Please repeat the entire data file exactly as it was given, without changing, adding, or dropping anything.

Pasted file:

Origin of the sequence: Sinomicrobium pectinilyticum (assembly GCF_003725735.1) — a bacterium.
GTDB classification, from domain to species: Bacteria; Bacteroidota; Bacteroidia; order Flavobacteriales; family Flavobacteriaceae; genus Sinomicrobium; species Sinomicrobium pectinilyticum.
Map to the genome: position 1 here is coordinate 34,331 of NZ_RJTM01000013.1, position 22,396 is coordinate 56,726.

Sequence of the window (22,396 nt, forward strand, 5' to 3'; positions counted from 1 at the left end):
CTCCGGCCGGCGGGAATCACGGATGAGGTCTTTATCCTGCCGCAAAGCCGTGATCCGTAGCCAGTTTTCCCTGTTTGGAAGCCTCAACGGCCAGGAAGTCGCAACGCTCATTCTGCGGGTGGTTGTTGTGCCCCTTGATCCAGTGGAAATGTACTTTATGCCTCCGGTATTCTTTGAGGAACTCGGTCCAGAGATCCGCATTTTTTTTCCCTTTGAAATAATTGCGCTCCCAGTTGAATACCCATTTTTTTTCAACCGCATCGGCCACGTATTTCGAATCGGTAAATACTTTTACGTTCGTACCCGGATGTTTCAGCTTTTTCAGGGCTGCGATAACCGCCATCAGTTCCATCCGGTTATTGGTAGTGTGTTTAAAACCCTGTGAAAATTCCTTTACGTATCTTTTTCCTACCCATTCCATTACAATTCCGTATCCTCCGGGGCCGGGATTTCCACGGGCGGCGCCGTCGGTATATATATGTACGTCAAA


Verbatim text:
Origin of the sequence: Sinomicrobium pectinilyticum (assembly GCF_003725735.1) — a bacterium.
GTDB classification, from domain to species: Bacteria; Bacteroidota; Bacteroidia; order Flavobacteriales; family Flavobacteriaceae; genus Sinomicrobium; species Sinomicrobium pectinilyticum.
Map to the genome: position 1 here is coordinate 34,331 of NZ_RJTM01000013.1, position 22,396 is coordinate 56,726.

Sequence of the window (22,396 nt, forward strand, 5' to 3'; positions counted from 1 at the left end):
CTCCGGCCGGCGGGAATCACGGATGAGGTCTTTATCCTGCCGCAAAGCCGTGATCCGTAGCCAGTTTTCCCTGTTTGGAAGCCTCAACGGCCAGGAAGTCGCAACGCTCATTCTGCGGGTGGTTGTTGTGCCCCTTGATCCAGTGGAAATGTACTTTATGCCTCCGGTATTCTTTGAGGAACTCGGTCCAGAGATCCGCATTTTTTTTCCCTTTGAAATAATTGCGCTCCCAGTTGAATACCCATTTTTTTTCAACCGCATCGGCCACGTATTTCGAATCGGTAAATACTTTTACGTTCGTACCCGGATGTTTCAGCTTTTTCAGGGCTGCGATAACCGCCATCAGTTCCATCCGGTTATTGGTAGTGTGTTTAAAACCCTGTGAAAATTCCTTTACGTATCTTTTTCCTACCCATTCCATTACAATTCCGTATCCTCCGGGGCCGGGATTTCCACGGGCGGCGCCGTCGGTATATATATGTACGTCAAA